Endoscopy procedure requires patient information or education?

Journal of Metabolic Syndrome

ISSN: 2167-0943

Open Access

Endoscopy procedure requires patient information or education?

Joint Event on 3rd International Conference on ENDOCRINOLOGY AND METABOLIC SYNDROME & 12th International Conference on ABDOMINAL IMAGING AND ENDOSCOPY

June 28-29, 2018 Amsterdam, Netherlands

Michaelene Holder-March

Executive director, NHS providers, UK

Scientific Tracks Abstracts: J Metabolic Synd

Abstract :

The term “Endoscopy” literally means a procedure where the inside of your body is examined using an instrument called an endoscope (NHS UK). In the United Kingdom, the National Health Service has several nation-wide endoscopy units which delivers service and care to mostly elective adult patients who are more than likely to be seen on an outpatients’ basis; the UK endoscopic procedures are offered usually occur within normal working hours. Following the review of twenty different NHS hospital endoscopy policies, it became evident that there was a clear difference between Patient Education and Patient Information; most information provided was cloaked under the term Patient Information which mostly refers to the frequency of being reviewed and how the information is given to the patient (post, website or brochure) and provided information on the preparatory requirements prior to undergoing the procedure. As healthcare personnel, we must recognize that patient information is simplistic enough to include transport, parking and address of the endoscopy unit. However, the difference between patient information and patient education maybe the key to the prevention of clinical errors, uphold patient safety and quality of clinical procedures. The education of patients commences with the Right to be completely informed, Right to make an informed choice and Right about the place to have the procedure. This can only occur if the patient is educated about the patient journey, process, duration, risks and benefits of the procedure including treatment pre and postoperation. The higher-risk patients with complex morbidities require more in-depth education though in emergency circumstances this cannot be afforded preoperatively. There is no doubt that educators spend the time to grow their skills in communication and teaching which can be a major challenge for some healthcare workers. Most of us have not been given any formal training as educators and yet we are being asked to select, design and promote programs to provide our patient with increased education hoping for a desired outcome of improved patient adherence and better health (Bryan, 1976). Most Endoscopy Units can visually be cold, technical and unfriendly due to the design which can impact on patients resulting in increased levels of anxiety. The aim of this article is to promote patient education using innovative communication tools in various languages and equipped to reflect societal culture and diversity whilst complaints, claims, reducing never events, serious incidents and compromising patient safety.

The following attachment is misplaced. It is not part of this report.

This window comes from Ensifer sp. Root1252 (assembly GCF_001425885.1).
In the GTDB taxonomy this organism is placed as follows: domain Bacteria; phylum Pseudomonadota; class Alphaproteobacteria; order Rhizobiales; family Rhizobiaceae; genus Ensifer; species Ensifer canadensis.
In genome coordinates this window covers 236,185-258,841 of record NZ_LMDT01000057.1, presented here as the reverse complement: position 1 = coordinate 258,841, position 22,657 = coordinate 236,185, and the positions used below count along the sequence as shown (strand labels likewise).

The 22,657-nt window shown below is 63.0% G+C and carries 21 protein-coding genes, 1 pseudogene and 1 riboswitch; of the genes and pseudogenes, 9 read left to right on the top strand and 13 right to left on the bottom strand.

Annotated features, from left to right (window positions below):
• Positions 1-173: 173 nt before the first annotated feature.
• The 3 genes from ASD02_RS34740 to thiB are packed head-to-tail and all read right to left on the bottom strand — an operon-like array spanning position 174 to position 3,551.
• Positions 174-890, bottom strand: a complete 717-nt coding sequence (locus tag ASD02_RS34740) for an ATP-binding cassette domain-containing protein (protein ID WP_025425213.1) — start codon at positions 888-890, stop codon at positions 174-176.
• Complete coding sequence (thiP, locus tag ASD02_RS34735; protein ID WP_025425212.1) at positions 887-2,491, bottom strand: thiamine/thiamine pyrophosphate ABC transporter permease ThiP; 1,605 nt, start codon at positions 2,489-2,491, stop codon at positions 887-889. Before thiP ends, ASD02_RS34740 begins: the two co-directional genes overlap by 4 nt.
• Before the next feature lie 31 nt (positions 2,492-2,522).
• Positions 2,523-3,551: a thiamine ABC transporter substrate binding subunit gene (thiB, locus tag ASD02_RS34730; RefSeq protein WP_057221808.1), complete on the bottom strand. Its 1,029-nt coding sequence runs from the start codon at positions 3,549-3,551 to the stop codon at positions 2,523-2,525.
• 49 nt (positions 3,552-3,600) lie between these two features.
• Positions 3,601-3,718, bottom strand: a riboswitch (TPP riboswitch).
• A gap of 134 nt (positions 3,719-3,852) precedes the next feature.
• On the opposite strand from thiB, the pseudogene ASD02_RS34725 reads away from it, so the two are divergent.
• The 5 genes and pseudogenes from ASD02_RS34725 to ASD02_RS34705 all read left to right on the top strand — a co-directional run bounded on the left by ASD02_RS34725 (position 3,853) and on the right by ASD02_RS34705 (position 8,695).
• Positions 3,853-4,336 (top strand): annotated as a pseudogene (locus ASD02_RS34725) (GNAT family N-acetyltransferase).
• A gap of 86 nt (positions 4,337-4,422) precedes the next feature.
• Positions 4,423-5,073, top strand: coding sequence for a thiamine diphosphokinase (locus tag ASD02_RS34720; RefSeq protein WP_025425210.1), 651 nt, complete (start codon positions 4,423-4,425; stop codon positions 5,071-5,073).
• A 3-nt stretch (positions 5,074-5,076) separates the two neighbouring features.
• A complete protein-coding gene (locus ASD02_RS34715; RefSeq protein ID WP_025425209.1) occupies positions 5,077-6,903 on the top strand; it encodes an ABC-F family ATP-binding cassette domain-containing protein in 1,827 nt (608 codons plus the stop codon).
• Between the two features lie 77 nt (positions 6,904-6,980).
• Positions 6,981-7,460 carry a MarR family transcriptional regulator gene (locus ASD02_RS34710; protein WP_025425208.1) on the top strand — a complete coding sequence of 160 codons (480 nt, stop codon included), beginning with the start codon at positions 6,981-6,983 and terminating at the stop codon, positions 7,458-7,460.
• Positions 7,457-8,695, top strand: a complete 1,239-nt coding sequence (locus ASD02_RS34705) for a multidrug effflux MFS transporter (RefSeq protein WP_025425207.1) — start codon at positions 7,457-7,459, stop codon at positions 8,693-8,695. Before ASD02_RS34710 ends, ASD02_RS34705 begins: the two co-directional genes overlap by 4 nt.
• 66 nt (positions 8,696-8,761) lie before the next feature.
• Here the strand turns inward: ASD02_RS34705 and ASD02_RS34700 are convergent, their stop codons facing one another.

Biography :

Michaelene Gail Holder-March is a qualified teacher, nurse & midwife with registrations both in the UK & USA; she also holds a LLB and MBA in Management. She is a strong advocate of hands-on, inquiry-based learning, she actively involves herself in a variety of charitable community service, mentoring /coaching others to follow her lead. Today she is an executive director of Operations, System Resilience and Nursing at one the UK biggest NHS providers. Additionally, she has 3 established UK companies MHM Health Consultancy Ltd. She is a goal driven healthcare executive with over 31 years of leadership and training experience.



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Citations: 48

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